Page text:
European integration and British membership: Still an intergovernmentalist story?
- 56 Downloads
This article compares the formation of national preferences and interstate bargains for the two historical decisions on British membership, the accession of the UK to the European Communities and British exit from the European Union. While both resemble in their procedure to overcome intra-party division by announcing a referendum about the outcome of interstate bargains, the closer inspection suggests a transformation from a socioeconomic toward ideological foundation of the national preference on British membership and from intergovernmental bargaining effectiveness toward two-level game (in)voluntary defection.
KeywordsBrexit European integration Intergovernmentalism
- Finke, D., T. König, S.O. Proksch, and G. Tsebelis. 2012. Reforming the European Union: Realizing the Impossible. Princeton: Princeton University Press.Google Scholar
- König, T. 2018. Still the Century of Intergovernmentalism? Partisan Ideology, Two Level Bargains and Technocratic Governance in the post-Maastricht Era. Journal of Common Market Studies (forthcoming).Google Scholar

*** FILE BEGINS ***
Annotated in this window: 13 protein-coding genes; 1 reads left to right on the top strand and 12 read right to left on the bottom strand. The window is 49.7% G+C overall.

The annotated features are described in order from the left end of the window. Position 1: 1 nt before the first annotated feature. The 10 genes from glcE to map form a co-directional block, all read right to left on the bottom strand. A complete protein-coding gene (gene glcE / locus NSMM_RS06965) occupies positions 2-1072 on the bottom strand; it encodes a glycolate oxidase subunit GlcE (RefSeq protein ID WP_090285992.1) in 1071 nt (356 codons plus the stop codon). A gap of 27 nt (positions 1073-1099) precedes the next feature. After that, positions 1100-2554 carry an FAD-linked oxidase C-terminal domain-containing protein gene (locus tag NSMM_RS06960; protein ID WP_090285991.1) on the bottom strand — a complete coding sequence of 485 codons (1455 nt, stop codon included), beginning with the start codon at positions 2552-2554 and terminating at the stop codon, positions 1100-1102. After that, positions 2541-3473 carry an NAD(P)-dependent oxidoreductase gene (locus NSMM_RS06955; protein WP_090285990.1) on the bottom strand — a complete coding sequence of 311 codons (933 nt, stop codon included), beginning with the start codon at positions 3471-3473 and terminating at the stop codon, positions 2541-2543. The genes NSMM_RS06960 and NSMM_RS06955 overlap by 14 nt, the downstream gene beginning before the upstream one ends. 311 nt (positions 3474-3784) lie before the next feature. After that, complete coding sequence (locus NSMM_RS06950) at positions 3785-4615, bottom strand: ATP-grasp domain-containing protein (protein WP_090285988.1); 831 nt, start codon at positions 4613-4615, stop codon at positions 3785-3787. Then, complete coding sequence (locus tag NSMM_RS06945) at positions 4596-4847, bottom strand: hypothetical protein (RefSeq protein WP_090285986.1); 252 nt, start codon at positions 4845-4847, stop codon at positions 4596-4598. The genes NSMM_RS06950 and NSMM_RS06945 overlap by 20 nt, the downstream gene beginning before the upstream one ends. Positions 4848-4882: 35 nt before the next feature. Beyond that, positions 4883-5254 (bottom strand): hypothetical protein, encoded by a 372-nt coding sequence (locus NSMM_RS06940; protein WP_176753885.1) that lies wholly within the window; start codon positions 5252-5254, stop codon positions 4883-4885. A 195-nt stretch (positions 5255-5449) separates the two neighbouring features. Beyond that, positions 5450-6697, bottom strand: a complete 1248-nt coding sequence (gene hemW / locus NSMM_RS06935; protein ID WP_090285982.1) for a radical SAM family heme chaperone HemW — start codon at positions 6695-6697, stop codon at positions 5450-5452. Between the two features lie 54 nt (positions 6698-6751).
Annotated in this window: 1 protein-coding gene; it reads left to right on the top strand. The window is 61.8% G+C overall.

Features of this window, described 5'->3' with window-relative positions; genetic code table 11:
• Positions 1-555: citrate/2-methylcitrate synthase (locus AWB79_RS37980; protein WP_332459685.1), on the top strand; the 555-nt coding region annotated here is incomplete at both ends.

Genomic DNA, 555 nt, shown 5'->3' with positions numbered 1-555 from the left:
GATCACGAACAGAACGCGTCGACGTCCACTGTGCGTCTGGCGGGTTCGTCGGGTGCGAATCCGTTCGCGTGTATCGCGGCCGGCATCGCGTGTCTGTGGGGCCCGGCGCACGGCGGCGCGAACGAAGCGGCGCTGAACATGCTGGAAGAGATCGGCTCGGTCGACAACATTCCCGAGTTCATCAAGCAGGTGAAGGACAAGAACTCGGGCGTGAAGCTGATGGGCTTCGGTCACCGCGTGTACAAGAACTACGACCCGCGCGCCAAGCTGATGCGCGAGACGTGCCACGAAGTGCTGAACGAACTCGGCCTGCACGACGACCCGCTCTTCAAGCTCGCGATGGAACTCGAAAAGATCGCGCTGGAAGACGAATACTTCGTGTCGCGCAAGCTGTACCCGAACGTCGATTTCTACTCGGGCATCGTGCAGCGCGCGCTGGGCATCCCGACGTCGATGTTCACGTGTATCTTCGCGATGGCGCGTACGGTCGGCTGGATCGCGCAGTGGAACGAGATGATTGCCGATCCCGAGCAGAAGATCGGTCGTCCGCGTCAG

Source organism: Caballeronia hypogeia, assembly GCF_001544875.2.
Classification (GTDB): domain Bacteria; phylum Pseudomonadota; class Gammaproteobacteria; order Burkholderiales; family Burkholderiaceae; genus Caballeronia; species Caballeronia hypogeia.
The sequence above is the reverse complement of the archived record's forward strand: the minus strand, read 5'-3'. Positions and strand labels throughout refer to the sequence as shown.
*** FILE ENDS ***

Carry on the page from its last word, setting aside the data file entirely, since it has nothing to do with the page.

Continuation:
- König, T., and D. Finke. 2009. Why Risk Popular Ratification Failure? A Comparative Analysis of the Choice of the Ratification Instrument in the 25 Member States of the EU. Constitutional Political Economy 20(3): 341–365.Google Scholar
- Moravcsik, A. 1998. The Choice for Europe: Social Power and State Purpose from Messina to Maastricht. Ithaca, NY: Cornell University Press.Google Scholar
- Moravcsik, A., and F. Schimmelfennig. 2009. Liberal Intergovernmentalism. In European Integration, ed. A. Wiener and T. Diez, 67–87. Oxford: Oxford University Press.Google Scholar
- Parker, G. 2016. Cameron Pins Brexit on EU Failure to Grant UK Brake on Migration. Financial Times. Retrieved 24 July 2016.Google Scholar
- Ross, T. 2014. David Cameron: My Seven Targets for a New EU. The Daily Telegraph. Retrieved 8 June 2016.Google Scholar